Music & Dance Of Himachal Pradesh

Music of Himachal Pradesh The music of Himachal Pradesh a state of India located in the northwest corner of the country includes many kinds of folk songs from the area, many of which are sung without accompaniment.


Jhoori is a type of song that celebrates extramarital romance. It is popular in Mahasu and Sirmaur, and is accompanied by a female dance called jhoomar. Laman songs from Kullu Valley are another type of love song. Saṃskāra songs are sung at festivals and celebrations by women from some of the higher castes. These songs are based on ragas, which are compositions of Indian classical music, as are the martial jhanjhotis. Ainchaliyan are religious songs, sung at the bride's house after a wedding and by women at the home of an unmarried girl. In Chamba-Pangi, wandering musicians play a khanjari (tambourine) and perform, also using string puppets.

Musical instruments


Himachal Pradesh folk music features a wide variety of drums, including dammama, damanght, gajju, doru, dhaunsa, nagara, dholku, nagarth,tamaka, dafale, dhol, dolki and hudak. Non-drum percussion instrumnts include the ghanta and ghariyal (gongs), chimta (tongs), manjira and jhanjh(cymbals), ghungru (bells), thali (platter) and kokatha murchang.


There are also wind instruments like algoja/algoza (twin flutes), peepni, shehnai (oboe), bishudi (flute), karnal (straight brass trumpet) and ranasingha(curved brass trumpet).


String instruments include gramyang, riwana (small fretless lute), sarangi (bowed lute), jumang, ruman, ektara and kindari davatra.


There are many dialects in Himachal Pradesh. Each district has its own dialect. Mohit Chauhan's 'morni', Karnail Rana's various folk songs,Dheeraj's love songs and Thakur Das Rathi's 'Naatis' has given great contribution to enrich the music of Himachal Pradesh.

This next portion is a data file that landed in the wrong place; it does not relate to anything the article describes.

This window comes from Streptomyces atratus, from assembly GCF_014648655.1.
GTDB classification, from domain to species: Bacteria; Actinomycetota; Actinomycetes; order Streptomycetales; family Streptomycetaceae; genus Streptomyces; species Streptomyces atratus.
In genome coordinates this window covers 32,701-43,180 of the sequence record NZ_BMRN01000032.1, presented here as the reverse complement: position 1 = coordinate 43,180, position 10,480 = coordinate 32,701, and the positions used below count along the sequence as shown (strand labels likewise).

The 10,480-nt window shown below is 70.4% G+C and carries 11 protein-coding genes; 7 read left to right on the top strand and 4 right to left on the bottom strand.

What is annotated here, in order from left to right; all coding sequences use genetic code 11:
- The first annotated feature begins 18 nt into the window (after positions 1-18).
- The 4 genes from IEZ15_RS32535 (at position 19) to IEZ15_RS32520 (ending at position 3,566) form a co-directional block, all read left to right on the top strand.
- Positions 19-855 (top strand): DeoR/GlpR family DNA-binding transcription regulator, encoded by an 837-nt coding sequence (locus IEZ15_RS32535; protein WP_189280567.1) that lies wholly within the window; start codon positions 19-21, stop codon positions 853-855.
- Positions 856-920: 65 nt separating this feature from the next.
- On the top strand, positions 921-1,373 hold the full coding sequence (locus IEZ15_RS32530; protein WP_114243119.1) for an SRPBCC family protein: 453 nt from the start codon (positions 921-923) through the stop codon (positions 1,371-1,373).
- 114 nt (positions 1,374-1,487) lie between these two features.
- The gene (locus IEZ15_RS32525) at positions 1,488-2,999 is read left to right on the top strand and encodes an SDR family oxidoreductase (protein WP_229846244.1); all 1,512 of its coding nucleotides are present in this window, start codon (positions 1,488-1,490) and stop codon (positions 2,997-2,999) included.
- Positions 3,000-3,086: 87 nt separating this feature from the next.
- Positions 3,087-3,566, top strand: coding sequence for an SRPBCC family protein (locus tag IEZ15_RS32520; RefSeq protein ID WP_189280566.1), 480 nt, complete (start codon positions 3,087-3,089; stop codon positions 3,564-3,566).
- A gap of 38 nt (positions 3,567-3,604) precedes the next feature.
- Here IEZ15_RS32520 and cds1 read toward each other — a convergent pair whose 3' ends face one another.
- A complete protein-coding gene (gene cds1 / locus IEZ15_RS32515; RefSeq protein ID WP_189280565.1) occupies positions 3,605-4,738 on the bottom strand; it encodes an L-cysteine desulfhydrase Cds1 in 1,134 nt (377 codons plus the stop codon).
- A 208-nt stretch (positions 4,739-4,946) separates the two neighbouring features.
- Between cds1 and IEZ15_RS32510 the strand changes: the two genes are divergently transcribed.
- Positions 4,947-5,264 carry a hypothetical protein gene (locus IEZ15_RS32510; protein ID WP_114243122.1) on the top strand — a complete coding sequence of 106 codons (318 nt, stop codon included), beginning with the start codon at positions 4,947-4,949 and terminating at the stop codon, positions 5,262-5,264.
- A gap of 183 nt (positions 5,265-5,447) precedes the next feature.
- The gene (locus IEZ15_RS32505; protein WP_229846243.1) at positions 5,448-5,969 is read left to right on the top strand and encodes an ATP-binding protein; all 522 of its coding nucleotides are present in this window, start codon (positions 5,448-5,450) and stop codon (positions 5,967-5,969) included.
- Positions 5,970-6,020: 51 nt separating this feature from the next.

The dhantara is a bowed string instrument found in Himachal Pradesh state of India. The instrument is similar to the classical sarangi ,but is more primitive, having only three melody strings and no tarab (sympathetic strings). The instrument is popular among the Gaddi people of that state, and often decorated with flowers.

Karnal instrument

The karnal is a large, straight brass trumpet, over a metre long, played in parts of Northern India and Nepal. It has a prominent bell resembling a datura flower. It is used on ceremonial occasions, such as the processions of village deities. It is often included among the five instruments of the Nepali pancai baja ensemble.


The ransingha (also spelled narsiha, narsingha) is a type of primitive trumpet used in parts of India. The instrument is made of two metal curves, joined together to form an "S" shape.

Aadarsh Rathore 

(Adarsh Rathore) (born 12 June 1988) is an Indian journalist, musician and folk singer of Himachal Pradesh, most known for his rap song, Dhikkar Hai about the corruption in 2010 Commonwealth Games, New Delhi. He became popular in social networking sites after it was uploaded online. Born in Joginder Nagar, Himachal Pradesh, he works as online journalist with The Times Group. Earlier he was working in a news channel. He had initiated a campaign against the rampant corruption in CWG New Delhi. His song for the campaign was a big hit among the internet users worldwide. He bears the title to be the first rapper in Himachali Dialect. He was appreciated  for his Himachal Version of Kolaveri Di.


The riwana is a type of fretless lute played in Himachal Pradesh, generally with four strings, and an additional string starting from mid-way down the neck, like the American five-string banjo. As for the music of Himachal Pradesh is concerned, there is no classical forming though there plenty of folk music to listen to. The folk stories of mountainous regions often find a mention in these music. The stories range from romance, chivalry and changing seasons. Musical instruments that are quiet frequently used by the artists here Ranasingha, Karna, Turhi, Flute, Ektara, Kindari, Jhanjh, Manjara, Chimta, Ghariyal, and Ghunghru.

Music and dance in Himachal Pradesh revolves around religion. Through their dance and music, people entreat gods during festivals and other special occasions. There are also dances that are specific to certain regions and are best performed by the people of that area.